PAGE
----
Behind all that is the rest of the arcade. The red camo material is used for the carpet, with some additional bits to make it look like carpet. And then there’s the cabinets themselves.

I just had to include a Rotaction cabinet, of course. SICKHACKS.root also makes a comeback, as Cybersurfer still doesn’t have an actual name. The other game is Tempo Catastrophe, a parody of the Time Crisis games, which seem to infest every single British arcade. And to top it off, a bog standard claw machine.

The latter of the two aren’t as highly detailed as they’re background objects, but they look decent enough in the final render.

Finally, on the back wall, there’s a text object with an emissive shader that I use as a sign, and an exit door that opens on the ending scene, which is a major light source as all the other lights are turned off.

I feel better about this scene than the game dev one. It’s come together quite well, although it did require a lot more effort with all the additional props needed. If I were going to change one thing, I would probably make it look more rundown, with some added rubbish thrown about. I’m also not too happy with the scaling of the room; it’s pretty bloody massive. Like a Megabowl arcade space, if any of you remember those.

I’m not sure how long these will last, but I think they’re pretty neat. The last layout was used for 2 years; let’s see if this lasts longer.

What’s Going On With CyberSurfer?

Last time I made a video and blog post about Cybersurfer, I mentioned that I was looking into a way to build tracks with the spline tool, and I got something working based on a video I found. Well, after a few months of tweaking and adding to it, hoping it would make it more powerful, I’ve realised that I am being an idiot about it.

The video covers this in more detail, and I would suggest you watch that, but I’ll go over some of the basic points.

Based on the video I found, I was able to make a track that follows the spline with the correct UVs and so on. I looked great. Then I started testing it by adding additional verticality and twisting it around. Like making loops and corkscrews.

This is where shortcomings in both my player code and the track generation became evident. Basically, whenever I would hit a bend on a loop, the player would jitter because of the lack of geometry. And when I hit corkscrews, I had the same issue, along with an additional bug where the player wouldn’t stick to the track in those sections.

Adding additional resolution was possible, but it added it to the whole track. Considering how long it’s intended to be, that might end up being too demanding. So I figured that the best solution would be to increase poly counts, but only in the specific parts where I needed it.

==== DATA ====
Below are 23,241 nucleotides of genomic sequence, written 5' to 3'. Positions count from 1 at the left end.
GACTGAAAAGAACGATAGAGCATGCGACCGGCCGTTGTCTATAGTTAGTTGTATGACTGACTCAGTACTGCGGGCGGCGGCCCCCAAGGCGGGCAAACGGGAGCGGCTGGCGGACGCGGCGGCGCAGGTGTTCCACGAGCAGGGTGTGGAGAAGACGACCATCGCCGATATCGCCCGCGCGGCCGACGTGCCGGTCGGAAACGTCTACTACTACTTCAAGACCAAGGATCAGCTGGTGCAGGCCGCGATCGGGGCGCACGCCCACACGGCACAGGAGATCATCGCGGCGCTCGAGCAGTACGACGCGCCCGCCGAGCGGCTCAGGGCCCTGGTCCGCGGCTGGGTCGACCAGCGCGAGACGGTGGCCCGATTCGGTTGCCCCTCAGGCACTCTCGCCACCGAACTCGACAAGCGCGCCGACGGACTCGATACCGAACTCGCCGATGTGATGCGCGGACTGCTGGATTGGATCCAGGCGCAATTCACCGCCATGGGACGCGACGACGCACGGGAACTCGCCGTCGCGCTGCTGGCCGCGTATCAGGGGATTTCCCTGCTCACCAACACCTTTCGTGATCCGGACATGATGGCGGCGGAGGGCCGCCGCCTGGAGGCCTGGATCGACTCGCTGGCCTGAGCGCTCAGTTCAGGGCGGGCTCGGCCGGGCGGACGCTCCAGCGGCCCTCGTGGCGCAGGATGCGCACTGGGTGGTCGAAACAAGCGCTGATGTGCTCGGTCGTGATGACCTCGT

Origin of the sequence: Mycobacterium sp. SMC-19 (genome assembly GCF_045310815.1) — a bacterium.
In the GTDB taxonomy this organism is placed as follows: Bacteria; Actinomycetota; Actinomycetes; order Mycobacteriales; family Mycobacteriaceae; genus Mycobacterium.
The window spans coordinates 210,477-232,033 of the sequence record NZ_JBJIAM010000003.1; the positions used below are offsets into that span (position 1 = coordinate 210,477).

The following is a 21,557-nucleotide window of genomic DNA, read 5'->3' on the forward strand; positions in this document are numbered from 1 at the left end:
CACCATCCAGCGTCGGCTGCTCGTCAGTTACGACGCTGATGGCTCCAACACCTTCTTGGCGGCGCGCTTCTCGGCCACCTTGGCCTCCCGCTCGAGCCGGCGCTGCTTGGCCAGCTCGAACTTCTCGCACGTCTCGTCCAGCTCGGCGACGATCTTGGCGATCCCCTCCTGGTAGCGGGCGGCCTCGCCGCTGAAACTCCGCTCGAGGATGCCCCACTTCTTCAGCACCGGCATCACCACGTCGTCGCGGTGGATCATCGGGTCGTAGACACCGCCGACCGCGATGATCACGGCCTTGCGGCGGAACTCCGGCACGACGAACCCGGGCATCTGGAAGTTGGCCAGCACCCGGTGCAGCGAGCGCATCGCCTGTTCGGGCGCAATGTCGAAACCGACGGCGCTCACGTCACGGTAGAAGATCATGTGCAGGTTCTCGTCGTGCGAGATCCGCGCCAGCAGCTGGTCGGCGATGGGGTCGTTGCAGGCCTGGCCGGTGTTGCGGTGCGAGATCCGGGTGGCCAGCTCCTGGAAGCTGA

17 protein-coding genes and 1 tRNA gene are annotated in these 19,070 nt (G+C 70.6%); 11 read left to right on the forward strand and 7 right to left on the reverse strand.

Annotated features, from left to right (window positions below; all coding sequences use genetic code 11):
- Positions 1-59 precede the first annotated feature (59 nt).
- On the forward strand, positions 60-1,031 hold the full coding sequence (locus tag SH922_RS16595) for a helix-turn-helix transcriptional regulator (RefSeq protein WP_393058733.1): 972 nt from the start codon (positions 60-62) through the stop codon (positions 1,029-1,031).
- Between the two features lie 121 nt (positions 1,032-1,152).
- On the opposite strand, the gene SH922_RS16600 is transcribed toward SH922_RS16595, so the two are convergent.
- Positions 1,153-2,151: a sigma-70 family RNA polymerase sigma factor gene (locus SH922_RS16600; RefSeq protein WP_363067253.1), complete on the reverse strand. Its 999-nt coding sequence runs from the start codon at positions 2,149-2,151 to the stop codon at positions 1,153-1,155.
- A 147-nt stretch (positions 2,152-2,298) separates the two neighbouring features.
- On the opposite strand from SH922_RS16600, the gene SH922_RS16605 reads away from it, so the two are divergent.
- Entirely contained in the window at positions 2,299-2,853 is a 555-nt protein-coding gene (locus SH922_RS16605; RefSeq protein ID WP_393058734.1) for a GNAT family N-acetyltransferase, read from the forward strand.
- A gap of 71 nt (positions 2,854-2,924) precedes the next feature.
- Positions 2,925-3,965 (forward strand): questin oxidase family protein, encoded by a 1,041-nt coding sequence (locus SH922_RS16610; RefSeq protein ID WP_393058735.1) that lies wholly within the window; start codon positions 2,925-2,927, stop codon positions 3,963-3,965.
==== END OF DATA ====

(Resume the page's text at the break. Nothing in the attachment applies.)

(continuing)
Alongside that, I still want things like tunnels and half-pipes in the level, sometimes going around corners. Again, I need extra geometry for that.

My solution was to subdivide the mesh, although along the width, not the length. I go over it in the video in more detail, but the long and short of it is that although I got the subdivision to work, it was an absolute mess. Furthermore, the idea of making tunnels with it is virtually impossible.

As the code got more complicated, trying to accommodate the idea of adding more vertices to it, it became more difficult to manipulate them.

In the end, I looked at all the code and decided that I needed to rethink it. Here’s a summary of what I’m going to try:

  • Change how I mark out which part of the track needs additional verts by using knot data instead.
  • Be able to add additional resolution along the length per section.
  • Append half-pipe sections onto the edges of the corners instead of manipulating the mesh.
  • Tunnels and other half-pipe sections might become separate pieces that are attached to the track.

Again, there’s more detail in the video, but this more or less covers everything.

The Godot Video

I finally got around to making a video about my experiences with Godot and the things I like and don’t like about it. I’m not an expert on game engines, so it comes from a place of just spewing out my opinions and thoughts in a very general way.

I’m less critical of Godot, although there are still plenty of things I don’t like. But I did find quite a few things I liked, including specific nodes and example-based documentation.

The video has done a lot better than I was expecting it to, and the feedback I’ve been getting has been fantastic. There are a lot of new things to look at and many things to improve on.

Am I going to use Godot again? Yes.

I have an idea for a project, but I haven’t really had the time to start designing it. But with all these videos out of the way, I should get some time soon. I’m not going to say anything about it until I start making a prototype.

Other Things

I have a new weapon asset. I’m calling it the “Czech 75”, which is a very legally distinct name for a pistol based on a real gun that a character from the anime Gunsmith Cats uses. This is in fact the same pistol from the 7DFPS game, although it has been modified a bit with better topology and several other improvements. And most importantly, it is now textured.

So, here’s a VR-ready pistol that you can put into your games. Enjoy.

In related news, the shotgun asset pack is now permanently discounted. I probably need to improve these ones as well at some point, but I can’t really be arsed. I have far too many things on the go right now.